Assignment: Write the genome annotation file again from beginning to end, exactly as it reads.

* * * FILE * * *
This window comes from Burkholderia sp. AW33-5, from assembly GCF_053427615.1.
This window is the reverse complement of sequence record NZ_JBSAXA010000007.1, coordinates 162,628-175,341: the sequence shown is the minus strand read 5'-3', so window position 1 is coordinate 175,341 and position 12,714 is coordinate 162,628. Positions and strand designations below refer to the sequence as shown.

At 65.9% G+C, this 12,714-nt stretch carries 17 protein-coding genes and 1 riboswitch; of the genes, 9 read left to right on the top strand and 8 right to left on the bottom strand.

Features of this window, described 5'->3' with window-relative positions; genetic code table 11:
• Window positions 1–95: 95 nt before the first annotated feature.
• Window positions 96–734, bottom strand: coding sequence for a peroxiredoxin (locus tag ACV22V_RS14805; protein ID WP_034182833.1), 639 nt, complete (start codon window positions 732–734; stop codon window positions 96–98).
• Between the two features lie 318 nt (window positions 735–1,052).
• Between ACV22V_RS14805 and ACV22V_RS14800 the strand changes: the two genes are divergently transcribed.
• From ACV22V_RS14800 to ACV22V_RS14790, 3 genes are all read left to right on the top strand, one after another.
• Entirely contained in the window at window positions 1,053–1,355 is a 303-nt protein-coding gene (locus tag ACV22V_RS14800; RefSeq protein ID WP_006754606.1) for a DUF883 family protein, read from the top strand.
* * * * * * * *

This window comes from Burkholderia sp. AW33-5, from assembly GCF_053427615.1.
This window is the reverse complement of sequence record NZ_JBSAXA010000007.1, coordinates 162,628-175,341: the sequence shown is the minus strand read 5'-3', so window position 1 is coordinate 175,341 and position 12,714 is coordinate 162,628. Positions and strand designations below refer to the sequence as shown.

At 65.9% G+C, this 12,714-nt stretch carries 17 protein-coding genes and 1 riboswitch; of the genes, 9 read left to right on the top strand and 8 right to left on the bottom strand.

Features of this window, described 5'->3' with window-relative positions; genetic code table 11:
• Window positions 1–95: 95 nt before the first annotated feature.
• Window positions 96–734, bottom strand: coding sequence for a peroxiredoxin (locus tag ACV22V_RS14805; protein ID WP_034182833.1), 639 nt, complete (start codon window positions 732–734; stop codon window positions 96–98).
• Between the two features lie 318 nt (window positions 735–1,052).
• Between ACV22V_RS14805 and ACV22V_RS14800 the strand changes: the two genes are divergently transcribed.
• From ACV22V_RS14800 to ACV22V_RS14790, 3 genes are all read left to right on the top strand, one after another.
• Entirely contained in the window at window positions 1,053–1,355 is a 303-nt protein-coding gene (locus tag ACV22V_RS14800; RefSeq protein ID WP_006754606.1) for a DUF883 family protein, read from the top strand.